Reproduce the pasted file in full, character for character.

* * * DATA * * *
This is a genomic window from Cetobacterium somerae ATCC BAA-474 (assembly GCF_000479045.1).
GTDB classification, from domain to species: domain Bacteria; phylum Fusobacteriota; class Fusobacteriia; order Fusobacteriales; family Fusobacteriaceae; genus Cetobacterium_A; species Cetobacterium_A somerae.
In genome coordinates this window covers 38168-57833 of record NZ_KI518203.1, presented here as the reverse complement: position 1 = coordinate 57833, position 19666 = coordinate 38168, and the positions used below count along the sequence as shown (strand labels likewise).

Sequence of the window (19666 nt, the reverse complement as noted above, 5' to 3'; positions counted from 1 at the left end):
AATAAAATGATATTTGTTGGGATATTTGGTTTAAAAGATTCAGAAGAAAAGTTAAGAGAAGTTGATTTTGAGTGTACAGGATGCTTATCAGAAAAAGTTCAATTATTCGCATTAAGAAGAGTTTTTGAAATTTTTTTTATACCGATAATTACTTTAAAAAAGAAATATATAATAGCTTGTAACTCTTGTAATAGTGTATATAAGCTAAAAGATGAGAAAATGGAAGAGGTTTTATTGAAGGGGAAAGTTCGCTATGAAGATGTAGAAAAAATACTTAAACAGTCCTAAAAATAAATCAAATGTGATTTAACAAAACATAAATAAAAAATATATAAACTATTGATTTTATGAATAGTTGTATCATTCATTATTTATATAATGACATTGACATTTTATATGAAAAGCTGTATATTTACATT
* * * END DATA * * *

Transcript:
This is a genomic window from Cetobacterium somerae ATCC BAA-474 (assembly GCF_000479045.1).
GTDB classification, from domain to species: domain Bacteria; phylum Fusobacteriota; class Fusobacteriia; order Fusobacteriales; family Fusobacteriaceae; genus Cetobacterium_A; species Cetobacterium_A somerae.
In genome coordinates this window covers 38168-57833 of record NZ_KI518203.1, presented here as the reverse complement: position 1 = coordinate 57833, position 19666 = coordinate 38168, and the positions used below count along the sequence as shown (strand labels likewise).

Sequence of the window (19666 nt, the reverse complement as noted above, 5' to 3'; positions counted from 1 at the left end):
AATAAAATGATATTTGTTGGGATATTTGGTTTAAAAGATTCAGAAGAAAAGTTAAGAGAAGTTGATTTTGAGTGTACAGGATGCTTATCAGAAAAAGTTCAATTATTCGCATTAAGAAGAGTTTTTGAAATTTTTTTTATACCGATAATTACTTTAAAAAAGAAATATATAATAGCTTGTAACTCTTGTAATAGTGTATATAAGCTAAAAGATGAGAAAATGGAAGAGGTTTTATTGAAGGGGAAAGTTCGCTATGAAGATGTAGAAAAAATACTTAAACAGTCCTAAAAATAAATCAAATGTGATTTAACAAAACATAAATAAAAAATATATAAACTATTGATTTTATGAATAGTTGTATCATTCATTATTTATATAATGACATTGACATTTTATATGAAAAGCTGTATATTTACATT